• In some embodiments of the present invention, dividing the feature into two or more sub-features involves dividing the feature into quadrants.
  • In some embodiments of the present invention, identifying the feature involves at least one of: selecting the entire image; selecting a set portion of the image; selecting a portion of the image of a fixed size; selecting a set of connected components from the image; selecting a result of a parallax analysis of the image; and selecting a result of a motion flow analysis of the image.
  • In some embodiments of the present invention, performing the PCA operation on the feature involves using limited information from each pixel within the feature.
  • In some embodiments of the present invention, performing the PCA operation on the feature involves using all of the information from each pixel within the feature.
  • In some embodiments of the present invention, performing the PCA operation on the feature involves analyzing the feature according to a hue-saturation-value color model.
  • In some embodiments of the present invention, performing the PCA operation on the feature involves analyzing the feature according to a hue-saturation-intensity color model.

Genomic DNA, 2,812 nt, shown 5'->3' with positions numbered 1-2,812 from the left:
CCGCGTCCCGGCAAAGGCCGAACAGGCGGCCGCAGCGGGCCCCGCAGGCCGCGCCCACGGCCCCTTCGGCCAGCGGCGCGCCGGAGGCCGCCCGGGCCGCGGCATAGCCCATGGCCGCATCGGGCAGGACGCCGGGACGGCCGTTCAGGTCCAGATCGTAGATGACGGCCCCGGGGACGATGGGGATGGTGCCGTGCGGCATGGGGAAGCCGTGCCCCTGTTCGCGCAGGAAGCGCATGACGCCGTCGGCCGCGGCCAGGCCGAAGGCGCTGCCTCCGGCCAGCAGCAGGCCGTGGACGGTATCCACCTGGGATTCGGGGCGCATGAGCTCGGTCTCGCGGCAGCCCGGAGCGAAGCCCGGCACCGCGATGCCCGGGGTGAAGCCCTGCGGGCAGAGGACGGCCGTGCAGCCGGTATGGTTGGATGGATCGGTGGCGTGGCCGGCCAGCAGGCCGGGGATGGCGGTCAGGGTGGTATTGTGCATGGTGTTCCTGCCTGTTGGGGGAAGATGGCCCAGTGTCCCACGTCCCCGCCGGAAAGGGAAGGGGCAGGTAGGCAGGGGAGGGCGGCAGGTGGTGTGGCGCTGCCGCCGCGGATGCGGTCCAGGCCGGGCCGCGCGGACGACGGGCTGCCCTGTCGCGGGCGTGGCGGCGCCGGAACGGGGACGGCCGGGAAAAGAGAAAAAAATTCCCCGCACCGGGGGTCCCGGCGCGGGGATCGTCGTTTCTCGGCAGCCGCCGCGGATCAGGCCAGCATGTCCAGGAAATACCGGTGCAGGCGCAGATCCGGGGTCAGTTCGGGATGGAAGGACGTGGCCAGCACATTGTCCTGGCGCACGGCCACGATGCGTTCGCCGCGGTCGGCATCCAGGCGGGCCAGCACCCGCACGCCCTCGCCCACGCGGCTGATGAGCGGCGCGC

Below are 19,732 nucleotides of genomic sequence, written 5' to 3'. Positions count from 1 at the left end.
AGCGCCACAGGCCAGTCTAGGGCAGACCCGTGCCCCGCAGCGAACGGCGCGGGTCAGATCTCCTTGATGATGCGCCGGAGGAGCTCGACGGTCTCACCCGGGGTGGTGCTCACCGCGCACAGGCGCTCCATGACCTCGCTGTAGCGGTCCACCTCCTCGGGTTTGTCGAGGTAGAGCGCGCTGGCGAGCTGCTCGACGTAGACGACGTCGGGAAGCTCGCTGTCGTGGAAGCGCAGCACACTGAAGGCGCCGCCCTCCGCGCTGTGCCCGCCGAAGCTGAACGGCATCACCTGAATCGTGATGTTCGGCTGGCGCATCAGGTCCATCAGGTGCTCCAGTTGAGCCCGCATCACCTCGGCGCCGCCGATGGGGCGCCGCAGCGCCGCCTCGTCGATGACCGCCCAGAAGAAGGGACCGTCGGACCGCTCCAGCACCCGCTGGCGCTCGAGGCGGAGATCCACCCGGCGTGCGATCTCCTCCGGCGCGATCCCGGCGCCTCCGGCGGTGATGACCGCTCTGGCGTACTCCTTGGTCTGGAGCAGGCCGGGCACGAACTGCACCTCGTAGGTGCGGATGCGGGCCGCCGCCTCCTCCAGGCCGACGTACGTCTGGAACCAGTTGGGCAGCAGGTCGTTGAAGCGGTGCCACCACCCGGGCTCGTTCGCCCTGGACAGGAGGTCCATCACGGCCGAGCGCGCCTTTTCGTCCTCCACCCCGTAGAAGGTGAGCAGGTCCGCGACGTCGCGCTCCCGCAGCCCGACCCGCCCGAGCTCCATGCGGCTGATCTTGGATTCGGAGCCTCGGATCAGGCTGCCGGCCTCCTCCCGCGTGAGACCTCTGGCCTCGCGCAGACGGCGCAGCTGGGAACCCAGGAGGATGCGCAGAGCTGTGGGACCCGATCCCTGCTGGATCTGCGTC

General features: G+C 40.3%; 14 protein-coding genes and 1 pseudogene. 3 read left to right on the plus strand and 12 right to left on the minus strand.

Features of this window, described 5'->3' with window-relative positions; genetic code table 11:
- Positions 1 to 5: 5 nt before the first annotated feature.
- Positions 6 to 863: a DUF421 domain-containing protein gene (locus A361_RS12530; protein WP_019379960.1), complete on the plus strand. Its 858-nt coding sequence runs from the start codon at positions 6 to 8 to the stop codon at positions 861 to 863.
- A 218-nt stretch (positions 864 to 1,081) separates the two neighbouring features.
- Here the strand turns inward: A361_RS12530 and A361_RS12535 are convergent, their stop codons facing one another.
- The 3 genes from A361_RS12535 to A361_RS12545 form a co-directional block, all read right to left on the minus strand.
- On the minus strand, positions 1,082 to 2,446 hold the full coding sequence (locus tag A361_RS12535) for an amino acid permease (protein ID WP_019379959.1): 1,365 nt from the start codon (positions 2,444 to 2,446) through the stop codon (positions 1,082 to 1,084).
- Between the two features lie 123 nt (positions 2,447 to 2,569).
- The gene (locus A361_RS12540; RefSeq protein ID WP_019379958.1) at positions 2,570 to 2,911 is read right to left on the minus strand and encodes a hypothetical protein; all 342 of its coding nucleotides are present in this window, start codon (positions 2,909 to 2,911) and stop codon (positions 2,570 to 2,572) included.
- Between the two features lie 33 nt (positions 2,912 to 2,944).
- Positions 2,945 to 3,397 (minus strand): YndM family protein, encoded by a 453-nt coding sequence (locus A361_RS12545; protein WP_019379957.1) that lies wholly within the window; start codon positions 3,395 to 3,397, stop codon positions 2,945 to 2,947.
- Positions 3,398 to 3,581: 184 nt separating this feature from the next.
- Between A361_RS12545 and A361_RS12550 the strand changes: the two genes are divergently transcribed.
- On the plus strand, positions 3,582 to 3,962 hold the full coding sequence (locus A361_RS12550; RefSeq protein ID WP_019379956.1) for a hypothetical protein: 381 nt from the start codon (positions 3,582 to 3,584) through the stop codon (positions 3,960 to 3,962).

• In some embodiments of the present invention, receiving the image involves receiving the image from one of: an image scanner, a still-image camera, and a video camera.
  • In some embodiments of the present invention, recognizing the feature further involves determining a character from a character library that the feature represents.
  • BRIEF DESCRIPTION OF THE FIGURES
  • FIG. 1 illustrates a computing environment in accordance with an embodiment of the present invention.
  • FIG. 2 illustrates a system in accordance with an embodiment of the present invention.
  • FIGS. 3A-3D illustrate image features in accordance with an embodiment of the present invention.
  • FIG. 4 presents a flow chart illustrating the process of recognizing a feature in accordance with an embodiment of the present invention.
  • DETAILED DESCRIPTION
  • The following description is presented to enable any person skilled in the art to make and use the invention, and is provided in the context of a particular application and its requirements. Various modifications to the disclosed embodiments will be readily apparent to those skilled in the art, and the general principles defined herein may be applied to other embodiments and applications without departing from the spirit and scope of the present invention. Thus, the present invention is not limited to the embodiments shown, but is to be accorded the widest scope consistent with the principles and features disclosed herein.
  • The data structures and code described in this detailed description are typically stored on a computer-readable storage medium, which may be any device or medium that can store code and/or data for use by a computer system. The computer-readable storage medium includes, but is not limited to, volatile memory, non-volatile memory, magnetic and optical storage devices such as disk drives, magnetic tape, CDs (compact discs), DVDs (digital versatile discs or digital video discs), or other media capable of storing code and/or data now known or later developed.